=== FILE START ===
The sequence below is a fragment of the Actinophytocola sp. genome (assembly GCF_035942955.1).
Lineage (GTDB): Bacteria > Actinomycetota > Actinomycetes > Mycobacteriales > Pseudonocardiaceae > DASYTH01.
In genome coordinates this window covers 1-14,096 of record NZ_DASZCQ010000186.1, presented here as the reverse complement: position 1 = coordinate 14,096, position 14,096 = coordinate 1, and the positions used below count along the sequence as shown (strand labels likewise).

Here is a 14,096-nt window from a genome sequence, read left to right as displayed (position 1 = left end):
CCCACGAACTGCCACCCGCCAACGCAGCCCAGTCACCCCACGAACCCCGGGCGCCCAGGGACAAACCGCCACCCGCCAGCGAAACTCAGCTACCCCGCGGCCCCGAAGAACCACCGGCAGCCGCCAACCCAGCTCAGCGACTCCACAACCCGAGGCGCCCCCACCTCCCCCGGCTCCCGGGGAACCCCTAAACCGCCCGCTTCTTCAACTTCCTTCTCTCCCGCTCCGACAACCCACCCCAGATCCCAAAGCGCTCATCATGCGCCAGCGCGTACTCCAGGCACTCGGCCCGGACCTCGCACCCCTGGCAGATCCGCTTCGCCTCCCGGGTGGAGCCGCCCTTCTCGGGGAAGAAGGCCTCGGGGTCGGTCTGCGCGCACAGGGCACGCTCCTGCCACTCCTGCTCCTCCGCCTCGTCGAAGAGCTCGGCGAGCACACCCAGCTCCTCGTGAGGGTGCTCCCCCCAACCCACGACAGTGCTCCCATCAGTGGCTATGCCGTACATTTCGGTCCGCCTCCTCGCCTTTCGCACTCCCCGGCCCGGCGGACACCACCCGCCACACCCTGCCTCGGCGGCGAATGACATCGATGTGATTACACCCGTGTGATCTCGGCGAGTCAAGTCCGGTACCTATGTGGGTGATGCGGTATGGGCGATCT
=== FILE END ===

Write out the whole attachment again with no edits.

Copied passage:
The sequence below is a fragment of the Actinophytocola sp. genome (assembly GCF_035942955.1).
Lineage (GTDB): Bacteria > Actinomycetota > Actinomycetes > Mycobacteriales > Pseudonocardiaceae > DASYTH01.
In genome coordinates this window covers 1-14,096 of record NZ_DASZCQ010000186.1, presented here as the reverse complement: position 1 = coordinate 14,096, position 14,096 = coordinate 1, and the positions used below count along the sequence as shown (strand labels likewise).

Here is a 14,096-nt window from a genome sequence, read left to right as displayed (position 1 = left end):
CCCACGAACTGCCACCCGCCAACGCAGCCCAGTCACCCCACGAACCCCGGGCGCCCAGGGACAAACCGCCACCCGCCAGCGAAACTCAGCTACCCCGCGGCCCCGAAGAACCACCGGCAGCCGCCAACCCAGCTCAGCGACTCCACAACCCGAGGCGCCCCCACCTCCCCCGGCTCCCGGGGAACCCCTAAACCGCCCGCTTCTTCAACTTCCTTCTCTCCCGCTCCGACAACCCACCCCAGATCCCAAAGCGCTCATCATGCGCCAGCGCGTACTCCAGGCACTCGGCCCGGACCTCGCACCCCTGGCAGATCCGCTTCGCCTCCCGGGTGGAGCCGCCCTTCTCGGGGAAGAAGGCCTCGGGGTCGGTCTGCGCGCACAGGGCACGCTCCTGCCACTCCTGCTCCTCCGCCTCGTCGAAGAGCTCGGCGAGCACACCCAGCTCCTCGTGAGGGTGCTCCCCCCAACCCACGACAGTGCTCCCATCAGTGGCTATGCCGTACATTTCGGTCCGCCTCCTCGCCTTTCGCACTCCCCGGCCCGGCGGACACCACCCGCCACACCCTGCCTCGGCGGCGAATGACATCGATGTGATTACACCCGTGTGATCTCGGCGAGTCAAGTCCGGTACCTATGTGGGTGATGCGGTATGGGCGATCT